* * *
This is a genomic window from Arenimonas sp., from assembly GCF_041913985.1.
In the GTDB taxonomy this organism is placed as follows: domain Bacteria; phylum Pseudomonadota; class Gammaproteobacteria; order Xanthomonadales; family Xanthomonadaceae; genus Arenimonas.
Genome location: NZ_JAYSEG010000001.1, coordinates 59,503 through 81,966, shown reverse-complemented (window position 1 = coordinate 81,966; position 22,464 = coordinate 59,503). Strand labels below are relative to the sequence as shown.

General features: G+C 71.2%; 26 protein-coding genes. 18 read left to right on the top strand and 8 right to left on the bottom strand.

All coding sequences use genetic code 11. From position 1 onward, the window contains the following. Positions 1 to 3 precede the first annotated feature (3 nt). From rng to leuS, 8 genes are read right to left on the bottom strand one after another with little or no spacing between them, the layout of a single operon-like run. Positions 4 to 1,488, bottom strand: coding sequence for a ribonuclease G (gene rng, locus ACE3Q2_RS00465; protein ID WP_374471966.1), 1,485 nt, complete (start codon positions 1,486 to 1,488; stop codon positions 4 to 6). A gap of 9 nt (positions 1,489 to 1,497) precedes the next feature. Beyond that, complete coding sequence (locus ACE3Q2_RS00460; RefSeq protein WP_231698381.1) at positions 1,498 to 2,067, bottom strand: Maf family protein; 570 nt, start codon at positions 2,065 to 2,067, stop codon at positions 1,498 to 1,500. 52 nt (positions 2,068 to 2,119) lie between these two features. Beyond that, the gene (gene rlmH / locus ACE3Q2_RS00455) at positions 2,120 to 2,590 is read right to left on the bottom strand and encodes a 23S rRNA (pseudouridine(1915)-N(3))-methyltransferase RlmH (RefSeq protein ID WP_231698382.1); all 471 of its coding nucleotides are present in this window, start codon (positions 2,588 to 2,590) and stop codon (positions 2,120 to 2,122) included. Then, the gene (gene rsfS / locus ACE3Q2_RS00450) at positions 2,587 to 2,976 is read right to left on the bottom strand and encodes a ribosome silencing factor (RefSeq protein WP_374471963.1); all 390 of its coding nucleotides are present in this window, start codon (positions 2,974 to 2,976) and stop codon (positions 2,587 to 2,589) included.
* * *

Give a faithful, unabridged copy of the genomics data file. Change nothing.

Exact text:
This is a genomic window from Arenimonas sp., from assembly GCF_041913985.1.
In the GTDB taxonomy this organism is placed as follows: domain Bacteria; phylum Pseudomonadota; class Gammaproteobacteria; order Xanthomonadales; family Xanthomonadaceae; genus Arenimonas.
Genome location: NZ_JAYSEG010000001.1, coordinates 59,503 through 81,966, shown reverse-complemented (window position 1 = coordinate 81,966; position 22,464 = coordinate 59,503). Strand labels below are relative to the sequence as shown.

General features: G+C 71.2%; 26 protein-coding genes. 18 read left to right on the top strand and 8 right to left on the bottom strand.

All coding sequences use genetic code 11. From position 1 onward, the window contains the following. Positions 1 to 3 precede the first annotated feature (3 nt). From rng to leuS, 8 genes are read right to left on the bottom strand one after another with little or no spacing between them, the layout of a single operon-like run. Positions 4 to 1,488, bottom strand: coding sequence for a ribonuclease G (gene rng, locus ACE3Q2_RS00465; protein ID WP_374471966.1), 1,485 nt, complete (start codon positions 1,486 to 1,488; stop codon positions 4 to 6). A gap of 9 nt (positions 1,489 to 1,497) precedes the next feature. Beyond that, complete coding sequence (locus ACE3Q2_RS00460; RefSeq protein WP_231698381.1) at positions 1,498 to 2,067, bottom strand: Maf family protein; 570 nt, start codon at positions 2,065 to 2,067, stop codon at positions 1,498 to 1,500. 52 nt (positions 2,068 to 2,119) lie between these two features. Beyond that, the gene (gene rlmH / locus ACE3Q2_RS00455) at positions 2,120 to 2,590 is read right to left on the bottom strand and encodes a 23S rRNA (pseudouridine(1915)-N(3))-methyltransferase RlmH (RefSeq protein ID WP_231698382.1); all 471 of its coding nucleotides are present in this window, start codon (positions 2,588 to 2,590) and stop codon (positions 2,120 to 2,122) included. Then, the gene (gene rsfS / locus ACE3Q2_RS00450) at positions 2,587 to 2,976 is read right to left on the bottom strand and encodes a ribosome silencing factor (RefSeq protein WP_374471963.1); all 390 of its coding nucleotides are present in this window, start codon (positions 2,974 to 2,976) and stop codon (positions 2,587 to 2,589) included.